AfricaBy Banning Eyre One way to unlock a world of inspiring approaches to riffs and melodies is to spend a year or so traveling across Africa, immersing yourself in the continent’s exciting electric and acoustic guitar styles. But before you risk losing your apartment, your job, and your gigs to make this lengthy journey, consider the fact that ethnomusicologist/guitarist Banning Eyre has already taken on this mission for you. Much of what he learned is shared in the 80 musical examples presented in this book/CD package. Many of the riffs make great diatonic shots in the arm for Western guitarists who have become so obsessed with learning new scales, modes, and chord progressions that they’ve forgotten how truly spectacular the good ol’ major scale can be—especially when it’s infused with syncopated rhythms, contrapuntal motion, and call-and-response melodies. Despite its slim size, Africa is no ordinary staple-bound technique book. Its pages overflow with background information, as well as Eyre’s photos of many of the great African guitar pioneers. There’s so much field work and research here, that Africa probably would have made the late, great folklorist Alan Lomax proud. Alfred Publishing. —Jude Gold Temples of Sound By Jim Cogan and William Clark Inspiration, technique, and delivery are essential when an artist dives into the churning rapids of creation, but no one would ever hear an end product if the creator didn’t walk into a recording studio and document his or her genius. And for many classic recordings made between the ’50s and ’70s, the vibe and funk and personnel of a studio would actually leave their marks on the sound and feel of the tracks. Sadly, most studios today are factories of sound, rather than mythical palaces of sweat and emotion, which is why Temples of Sound is a must-read for serious musicians. Culled from interviews with engineers, producers, and artists, the book reveals the magic that went down in legendary American studios such as Capitol, Motown, Atlantic, Sun, Stax, Chess, and Sunset Sound. The text strikes a good balance between tech talk and creative details, and the book is an inspirational read. I would have dug even more studio photos of rooms and gear—and Gold Star, where Phil Spector constructed his “Wall of Sound,” is a strange omission—but Temples of Sound is still a valuable resource for anyone obsessed with sound. Chronicle Books. —Michael Molenda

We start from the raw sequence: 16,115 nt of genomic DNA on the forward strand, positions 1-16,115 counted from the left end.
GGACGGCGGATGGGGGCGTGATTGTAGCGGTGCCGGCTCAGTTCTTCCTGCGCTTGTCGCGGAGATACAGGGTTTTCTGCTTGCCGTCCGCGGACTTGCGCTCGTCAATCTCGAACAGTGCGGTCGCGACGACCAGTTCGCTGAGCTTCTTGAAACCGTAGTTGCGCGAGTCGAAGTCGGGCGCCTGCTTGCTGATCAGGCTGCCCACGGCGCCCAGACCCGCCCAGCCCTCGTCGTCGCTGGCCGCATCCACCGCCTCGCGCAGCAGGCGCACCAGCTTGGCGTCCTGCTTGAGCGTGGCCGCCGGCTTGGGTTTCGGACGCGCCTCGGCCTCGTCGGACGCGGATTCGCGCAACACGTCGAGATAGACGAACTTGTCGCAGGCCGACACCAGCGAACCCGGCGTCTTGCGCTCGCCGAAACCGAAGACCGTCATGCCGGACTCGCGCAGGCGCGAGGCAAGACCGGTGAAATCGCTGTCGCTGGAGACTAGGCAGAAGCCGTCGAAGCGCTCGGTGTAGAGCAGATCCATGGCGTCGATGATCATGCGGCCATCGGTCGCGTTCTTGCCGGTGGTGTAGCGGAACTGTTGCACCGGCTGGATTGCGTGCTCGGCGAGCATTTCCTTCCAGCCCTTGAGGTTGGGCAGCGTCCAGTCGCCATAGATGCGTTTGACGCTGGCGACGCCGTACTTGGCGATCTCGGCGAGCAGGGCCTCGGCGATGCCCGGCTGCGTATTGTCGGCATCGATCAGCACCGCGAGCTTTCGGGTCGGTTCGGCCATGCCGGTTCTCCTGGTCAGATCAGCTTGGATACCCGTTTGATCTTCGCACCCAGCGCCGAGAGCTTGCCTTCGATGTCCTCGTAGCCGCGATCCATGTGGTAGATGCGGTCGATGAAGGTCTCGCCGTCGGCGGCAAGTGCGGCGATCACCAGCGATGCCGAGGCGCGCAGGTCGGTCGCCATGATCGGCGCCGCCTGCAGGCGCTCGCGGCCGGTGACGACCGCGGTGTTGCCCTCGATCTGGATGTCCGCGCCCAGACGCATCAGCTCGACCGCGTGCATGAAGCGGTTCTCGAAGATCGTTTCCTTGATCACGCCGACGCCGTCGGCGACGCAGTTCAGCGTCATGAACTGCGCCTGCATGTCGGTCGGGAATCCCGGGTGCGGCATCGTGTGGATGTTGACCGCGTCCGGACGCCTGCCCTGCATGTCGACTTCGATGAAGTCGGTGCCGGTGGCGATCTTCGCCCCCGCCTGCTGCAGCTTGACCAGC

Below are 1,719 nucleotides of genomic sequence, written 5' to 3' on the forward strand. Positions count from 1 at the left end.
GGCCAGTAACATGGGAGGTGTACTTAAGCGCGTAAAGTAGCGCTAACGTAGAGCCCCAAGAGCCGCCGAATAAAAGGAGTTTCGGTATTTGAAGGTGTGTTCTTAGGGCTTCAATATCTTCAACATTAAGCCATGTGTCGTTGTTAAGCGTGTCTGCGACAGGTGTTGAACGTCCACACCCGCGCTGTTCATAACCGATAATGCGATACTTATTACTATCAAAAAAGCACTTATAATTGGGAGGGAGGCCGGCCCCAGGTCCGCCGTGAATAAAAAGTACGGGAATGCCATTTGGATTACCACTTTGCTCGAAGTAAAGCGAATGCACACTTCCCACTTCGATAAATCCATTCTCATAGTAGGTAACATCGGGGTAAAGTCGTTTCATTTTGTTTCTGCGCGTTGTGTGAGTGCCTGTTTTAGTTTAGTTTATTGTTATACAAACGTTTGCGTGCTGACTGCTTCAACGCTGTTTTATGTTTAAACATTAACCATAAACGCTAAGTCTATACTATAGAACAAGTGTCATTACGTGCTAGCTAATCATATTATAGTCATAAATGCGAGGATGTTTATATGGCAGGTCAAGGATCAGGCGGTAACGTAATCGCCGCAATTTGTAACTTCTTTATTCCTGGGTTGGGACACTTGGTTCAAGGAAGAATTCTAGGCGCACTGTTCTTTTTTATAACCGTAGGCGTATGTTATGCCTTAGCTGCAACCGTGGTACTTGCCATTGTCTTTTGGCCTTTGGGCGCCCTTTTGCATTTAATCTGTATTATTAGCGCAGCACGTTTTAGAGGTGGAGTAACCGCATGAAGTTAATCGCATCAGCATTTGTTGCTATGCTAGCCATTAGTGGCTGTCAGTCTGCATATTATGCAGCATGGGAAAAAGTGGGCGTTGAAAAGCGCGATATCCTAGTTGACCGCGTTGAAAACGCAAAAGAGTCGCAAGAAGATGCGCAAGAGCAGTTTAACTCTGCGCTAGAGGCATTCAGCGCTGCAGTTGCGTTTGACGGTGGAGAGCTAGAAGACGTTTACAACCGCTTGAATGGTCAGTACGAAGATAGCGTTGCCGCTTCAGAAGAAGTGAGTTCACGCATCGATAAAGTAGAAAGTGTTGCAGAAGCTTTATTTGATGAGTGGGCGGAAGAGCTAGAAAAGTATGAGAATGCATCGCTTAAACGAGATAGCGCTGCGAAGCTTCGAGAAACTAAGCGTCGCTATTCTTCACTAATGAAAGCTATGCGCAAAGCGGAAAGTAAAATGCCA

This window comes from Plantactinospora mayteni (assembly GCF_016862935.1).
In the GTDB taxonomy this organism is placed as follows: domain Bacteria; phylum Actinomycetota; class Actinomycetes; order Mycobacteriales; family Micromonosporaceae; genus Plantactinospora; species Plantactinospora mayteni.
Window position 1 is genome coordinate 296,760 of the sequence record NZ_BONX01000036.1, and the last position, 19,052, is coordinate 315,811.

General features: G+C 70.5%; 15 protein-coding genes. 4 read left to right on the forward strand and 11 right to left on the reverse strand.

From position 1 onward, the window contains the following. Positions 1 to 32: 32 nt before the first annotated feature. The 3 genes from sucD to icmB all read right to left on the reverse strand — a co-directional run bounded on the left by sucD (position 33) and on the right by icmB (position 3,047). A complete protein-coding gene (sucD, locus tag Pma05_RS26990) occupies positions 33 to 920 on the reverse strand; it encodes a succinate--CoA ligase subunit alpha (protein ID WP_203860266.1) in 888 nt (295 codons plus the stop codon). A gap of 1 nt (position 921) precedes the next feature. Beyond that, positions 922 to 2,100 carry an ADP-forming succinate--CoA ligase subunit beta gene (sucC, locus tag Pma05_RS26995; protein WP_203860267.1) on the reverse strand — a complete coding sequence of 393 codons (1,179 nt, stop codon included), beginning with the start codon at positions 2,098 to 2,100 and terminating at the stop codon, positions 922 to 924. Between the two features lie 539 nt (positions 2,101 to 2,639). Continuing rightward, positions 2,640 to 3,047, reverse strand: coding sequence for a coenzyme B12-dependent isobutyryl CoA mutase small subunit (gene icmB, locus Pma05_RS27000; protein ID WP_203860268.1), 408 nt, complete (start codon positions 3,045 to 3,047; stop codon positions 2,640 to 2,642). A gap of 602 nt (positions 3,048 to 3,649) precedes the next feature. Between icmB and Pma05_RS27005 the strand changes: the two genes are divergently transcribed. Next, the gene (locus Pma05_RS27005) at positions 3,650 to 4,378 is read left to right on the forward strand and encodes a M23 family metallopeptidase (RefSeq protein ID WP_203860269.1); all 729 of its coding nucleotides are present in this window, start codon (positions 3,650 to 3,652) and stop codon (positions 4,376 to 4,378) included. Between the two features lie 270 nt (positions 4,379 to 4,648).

Welcome to Bass Player's December 2016 Links Page
Bass Player Live! 2016 Photo Recap
Somewhere Over the Rainbow with Bob Curiano (Nouveau) (WEB EXCLUSIVE)
Pro Sound Effects Releases Tokyo Ambisonics Library
Kaltman Creations Introduces Tablet RF Analyzer
Depeche Mode Announce 2017 Global Spirit Tour
Mark Gray Synth Solo
Output Announces New Exhale Expansion - Indie Vocals
Native Instruments Introduces Symphony Essentials
How Charlie Christian Defined the Electric Guitar and the Guitar Hero Myth
Is Taylor Swift the New Eddie Van Halen?
Paul Gilbert: â€œWhy My String Gauges Are Changing All the Timeâ€
Megadeth's Dave Mustaine Announces Special 'Thrashing Through the Snow' Holiday Acoustic Performance
Photo of the Day: Couple Takes Epic Engagement Photo with Black Metal Band
Whores Premiere First Ever Music Video for New Song, â€œI See You are Also Wearing a Black T-Shirt"
Former Yes Man Trevor Rabin Talks Favorite Guitars, Film Scores and "Owner of a Lonely Heart"
Country-Influenced Application of Hybrid Picking for Blues and Rock
Guitarist Shreds Country-Fried Version of John Coltrane's "Giant Steps"
Copyright ©2016 by NewBay Media, LLC. All Rights Reserved. 28 East 28th Street, 12th floor, New York, NY 10016 T (212) 378-0400 F (212) 378-0470